Please recommend a Belden alternative for my XLR cables
October 22, 2007 10:54 AM   Subscribe

I'm about to make a bunch of XLR cables. I have everything but the cable and I'm hoping for some brand advice.

I'm good for heatshrink and Neutrik connectors. My question: what is some great mic cable that I can buy in bulk in Europe for a tolerable price? Belden is expensive here. Those who solder your own, share your favorite brands (also sources) if you don't mind! I'm in Berlin, Germany if it matters. Thanks!
posted by Your Time Machine Sucks to Media & Arts (10 answers total) 2 users marked this as a favorite
I've tried again and again to make cables by hand and I am decent at soldering, and I always fail. Any tips from on how to that too?
posted by bigmusic at 10:56 AM on October 22, 2007

Response by poster: I'd enjoy hearing other people's cable-making tips too, as long as it's accompanied by a non-Belden cable suggestion that is available in Euroland ;) .
posted by Your Time Machine Sucks at 11:07 AM on October 22, 2007

Best answer: Canare Star Quad was highly recommended to me a while ago. I don't know if this is available in Germany. I'm not an expert, most of my information came from the head-fi forum DIY group.
posted by cazoo at 11:15 AM on October 22, 2007

Best answer: Canare Star Quad is awesome, with high EMI & RF rejection, and great durability, but if you haven't made cables before, it can be frustrating. Here's why:

Standard cable has two wires plus a shield (which forms the ground wire, usu. to pin 1). Star Quad has four wires, which need to be stripped and joined into pairs before soldering them to the jack. This can make for excruciatingly tight assemblies, and you have to be a lot more exact in your wire dressing before assembly.

By dressing, I mean, trimming to the correct lengths, stripping just enough but not more, and tinning the pairs together neatly before soldering them to the jacks.

Any slop, and you likely won't be able to make it work as there is far less "wiggle room" with two pairs of cable trying to squeeze into the jack housing.

That being said, I haven't had a Star Quad cable fail on me yet (15 years of live shows), except when I screwed up the join and it broke loose on assembly. D'oh!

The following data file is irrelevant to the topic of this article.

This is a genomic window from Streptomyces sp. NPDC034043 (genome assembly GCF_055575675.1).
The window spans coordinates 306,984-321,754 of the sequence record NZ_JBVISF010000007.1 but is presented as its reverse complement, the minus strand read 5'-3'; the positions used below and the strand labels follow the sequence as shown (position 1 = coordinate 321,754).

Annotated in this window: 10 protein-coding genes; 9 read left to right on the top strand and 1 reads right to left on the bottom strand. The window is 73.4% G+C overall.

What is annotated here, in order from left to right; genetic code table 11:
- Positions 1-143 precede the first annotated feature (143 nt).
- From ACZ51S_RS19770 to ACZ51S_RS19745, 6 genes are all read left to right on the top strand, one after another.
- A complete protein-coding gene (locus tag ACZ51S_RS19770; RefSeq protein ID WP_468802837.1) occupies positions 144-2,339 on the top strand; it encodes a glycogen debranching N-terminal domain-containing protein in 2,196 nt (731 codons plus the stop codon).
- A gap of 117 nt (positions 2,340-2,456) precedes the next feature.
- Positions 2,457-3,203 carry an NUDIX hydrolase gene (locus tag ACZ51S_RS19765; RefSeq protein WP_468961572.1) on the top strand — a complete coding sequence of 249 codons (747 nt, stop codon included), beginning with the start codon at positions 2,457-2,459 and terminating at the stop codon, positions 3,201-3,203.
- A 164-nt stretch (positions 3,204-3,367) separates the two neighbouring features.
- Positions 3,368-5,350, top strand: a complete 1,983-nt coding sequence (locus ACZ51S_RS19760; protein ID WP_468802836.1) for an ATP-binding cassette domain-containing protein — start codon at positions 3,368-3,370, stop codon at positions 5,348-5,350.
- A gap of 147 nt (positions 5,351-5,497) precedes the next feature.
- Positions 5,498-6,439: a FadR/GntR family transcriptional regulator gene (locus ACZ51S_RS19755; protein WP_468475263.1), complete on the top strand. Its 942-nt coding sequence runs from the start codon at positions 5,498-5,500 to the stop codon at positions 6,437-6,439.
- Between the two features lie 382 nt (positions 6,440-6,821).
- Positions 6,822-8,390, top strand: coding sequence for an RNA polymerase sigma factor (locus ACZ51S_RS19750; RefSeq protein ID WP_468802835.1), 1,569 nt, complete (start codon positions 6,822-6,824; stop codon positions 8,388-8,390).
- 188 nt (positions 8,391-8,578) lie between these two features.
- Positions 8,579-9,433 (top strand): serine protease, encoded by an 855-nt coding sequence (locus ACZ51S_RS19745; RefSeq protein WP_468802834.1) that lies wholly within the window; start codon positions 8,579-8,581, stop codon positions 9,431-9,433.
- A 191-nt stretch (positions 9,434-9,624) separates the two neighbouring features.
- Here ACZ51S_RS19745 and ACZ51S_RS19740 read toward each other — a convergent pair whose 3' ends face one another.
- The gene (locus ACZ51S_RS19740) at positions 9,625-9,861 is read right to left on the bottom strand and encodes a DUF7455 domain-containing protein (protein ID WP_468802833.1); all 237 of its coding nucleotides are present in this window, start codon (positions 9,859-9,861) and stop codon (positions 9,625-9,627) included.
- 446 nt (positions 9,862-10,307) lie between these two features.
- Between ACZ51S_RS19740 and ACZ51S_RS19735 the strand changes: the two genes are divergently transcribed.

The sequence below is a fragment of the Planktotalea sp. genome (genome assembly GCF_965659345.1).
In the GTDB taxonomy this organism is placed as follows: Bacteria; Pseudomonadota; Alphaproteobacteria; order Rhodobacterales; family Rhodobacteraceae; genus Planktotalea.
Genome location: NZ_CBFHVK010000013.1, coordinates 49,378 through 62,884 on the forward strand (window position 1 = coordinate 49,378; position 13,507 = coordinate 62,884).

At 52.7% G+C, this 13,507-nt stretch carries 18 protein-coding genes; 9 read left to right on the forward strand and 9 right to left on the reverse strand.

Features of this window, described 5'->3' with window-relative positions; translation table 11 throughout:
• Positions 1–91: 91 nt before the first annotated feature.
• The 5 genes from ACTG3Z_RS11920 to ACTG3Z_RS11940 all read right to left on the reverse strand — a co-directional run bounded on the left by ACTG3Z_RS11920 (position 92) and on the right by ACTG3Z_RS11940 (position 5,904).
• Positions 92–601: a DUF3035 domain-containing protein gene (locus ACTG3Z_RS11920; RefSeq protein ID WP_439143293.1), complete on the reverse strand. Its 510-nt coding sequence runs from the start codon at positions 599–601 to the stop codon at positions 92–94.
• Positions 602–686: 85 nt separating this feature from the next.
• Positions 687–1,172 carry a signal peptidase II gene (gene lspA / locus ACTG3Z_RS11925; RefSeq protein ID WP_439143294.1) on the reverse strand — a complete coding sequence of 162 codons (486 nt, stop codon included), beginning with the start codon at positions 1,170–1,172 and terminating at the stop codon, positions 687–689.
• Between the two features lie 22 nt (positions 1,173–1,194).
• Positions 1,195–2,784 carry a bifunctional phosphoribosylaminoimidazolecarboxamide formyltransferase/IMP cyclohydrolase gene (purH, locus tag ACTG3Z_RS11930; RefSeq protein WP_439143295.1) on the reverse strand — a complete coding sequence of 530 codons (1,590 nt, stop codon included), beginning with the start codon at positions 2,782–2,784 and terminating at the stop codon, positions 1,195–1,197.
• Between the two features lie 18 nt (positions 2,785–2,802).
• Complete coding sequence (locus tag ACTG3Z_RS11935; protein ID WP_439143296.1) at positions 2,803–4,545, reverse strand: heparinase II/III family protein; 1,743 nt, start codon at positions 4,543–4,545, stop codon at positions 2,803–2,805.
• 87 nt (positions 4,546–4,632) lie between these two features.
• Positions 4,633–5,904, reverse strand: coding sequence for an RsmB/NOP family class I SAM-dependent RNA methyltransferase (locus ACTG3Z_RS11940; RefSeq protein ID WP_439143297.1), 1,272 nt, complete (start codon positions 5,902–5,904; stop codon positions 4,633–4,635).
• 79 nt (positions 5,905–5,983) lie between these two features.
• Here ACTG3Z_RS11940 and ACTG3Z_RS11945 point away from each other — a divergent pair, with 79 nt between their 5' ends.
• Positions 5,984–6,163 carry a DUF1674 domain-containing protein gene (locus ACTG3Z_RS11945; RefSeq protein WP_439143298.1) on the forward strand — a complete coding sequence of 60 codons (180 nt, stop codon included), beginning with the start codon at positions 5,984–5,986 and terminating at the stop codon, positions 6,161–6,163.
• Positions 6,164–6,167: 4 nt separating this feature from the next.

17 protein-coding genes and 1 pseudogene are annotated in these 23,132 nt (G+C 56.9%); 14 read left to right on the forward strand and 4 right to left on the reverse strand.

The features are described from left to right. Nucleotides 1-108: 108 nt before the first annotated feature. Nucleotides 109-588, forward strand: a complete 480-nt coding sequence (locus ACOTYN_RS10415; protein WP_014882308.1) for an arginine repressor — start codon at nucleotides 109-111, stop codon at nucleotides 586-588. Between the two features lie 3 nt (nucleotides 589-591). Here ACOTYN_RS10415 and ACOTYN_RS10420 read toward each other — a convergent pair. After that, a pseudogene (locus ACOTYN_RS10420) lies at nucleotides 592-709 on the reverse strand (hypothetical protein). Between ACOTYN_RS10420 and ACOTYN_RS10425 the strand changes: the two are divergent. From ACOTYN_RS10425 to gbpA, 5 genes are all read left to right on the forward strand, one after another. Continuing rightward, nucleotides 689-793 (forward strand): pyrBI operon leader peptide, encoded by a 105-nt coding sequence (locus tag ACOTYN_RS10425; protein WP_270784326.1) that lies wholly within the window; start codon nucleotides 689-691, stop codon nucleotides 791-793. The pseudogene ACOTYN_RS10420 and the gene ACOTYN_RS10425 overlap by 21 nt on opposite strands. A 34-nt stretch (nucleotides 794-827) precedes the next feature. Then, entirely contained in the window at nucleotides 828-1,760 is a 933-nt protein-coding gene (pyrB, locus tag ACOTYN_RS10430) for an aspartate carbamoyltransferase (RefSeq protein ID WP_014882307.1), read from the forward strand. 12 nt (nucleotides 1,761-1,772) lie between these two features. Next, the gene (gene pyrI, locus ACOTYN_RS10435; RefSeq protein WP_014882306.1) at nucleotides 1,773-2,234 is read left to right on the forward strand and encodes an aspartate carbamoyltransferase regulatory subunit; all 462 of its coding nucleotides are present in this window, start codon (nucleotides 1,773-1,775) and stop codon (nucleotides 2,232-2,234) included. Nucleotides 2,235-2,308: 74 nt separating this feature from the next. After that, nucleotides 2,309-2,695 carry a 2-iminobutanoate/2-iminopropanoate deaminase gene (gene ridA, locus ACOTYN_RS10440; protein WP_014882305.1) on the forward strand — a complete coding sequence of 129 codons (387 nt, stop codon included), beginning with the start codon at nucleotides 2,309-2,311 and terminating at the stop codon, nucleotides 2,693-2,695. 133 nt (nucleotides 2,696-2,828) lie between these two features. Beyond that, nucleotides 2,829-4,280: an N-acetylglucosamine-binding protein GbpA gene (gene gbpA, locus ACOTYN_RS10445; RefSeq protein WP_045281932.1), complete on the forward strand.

P.S. Belden 1192a cable is the exact same product (AFAIK), if you can't find the Canare brand.
posted by Aquaman at 11:52 AM on October 22, 2007

P.P.S. It's all expensive (twice the copper), but it's WORTH IT, unless you like fixing cables...
posted by Aquaman at 11:54 AM on October 22, 2007

Definitely Canare Star Quad. I use it for my interconnects and recabling a couple pair of headphones as well.
posted by mrbill at 2:35 PM on October 22, 2007

When I used to make XLR cables the thing that helped me the most was one of these . It seriously cuts down on the "WTF!!!" factor when you are finished soldering.
posted by Asbestos McPinto at 2:50 PM on October 22, 2007

Seconding the cable tester. It makes things much easier.

(but I always hated making XLR cables. grrr.)
posted by icebourg at 6:41 PM on October 22, 2007

Best answer: Looks like a consensus! I searched for Canare but couldn't turn up any here, but then I searched for "star quad" and discovered that (awful Euro radio-shack-like electronics shop) stocks Belden 1192a for €4.81 a meter, which I can deal with. I'm going to mark the first Canare suggestion and my results here as the best answers for future searchers. BTW, anyone who buys from Conrad, take a minute to do a search for Conrad Gutschein or Conrad Bonus, it'll most likely result in free shipping and then you don't have to go into one of their escape-horizon-esque shops.

OK, let's open the floor to soldering advice if anyone wants to contribute! Mine: use a "third hand" to remove jiggle from the equation, know the melting point of your solder and use an adjustable-temperature soldering iron that you can match to it, use the right kind of solder (usually 60/40 for audio cables) and eschew the cheap stuff, and yeah, have some kind of continuity tester -- lots of cheapass multimeters have them, you don't need a dedicated cable tester necessarily. I have also heard that "Wonder Solder" is the easiest brand to work with, although I haven't found it in Europe yet.

Thanks to everyone who has contributed so far!
posted by Your Time Machine Sucks at 5:39 AM on October 23, 2007

Response by poster: So, the cables turned out great BTW -- they are silent, hot, and it was no problem getting the two separate wires entwined, tinned, and into the Neutriks. I had read warnings about that in several places but it just didn't come up. I had some leftover cable so I made a couple of mono patch cables with the extra.
posted by Your Time Machine Sucks at 2:35 PM on June 17, 2008

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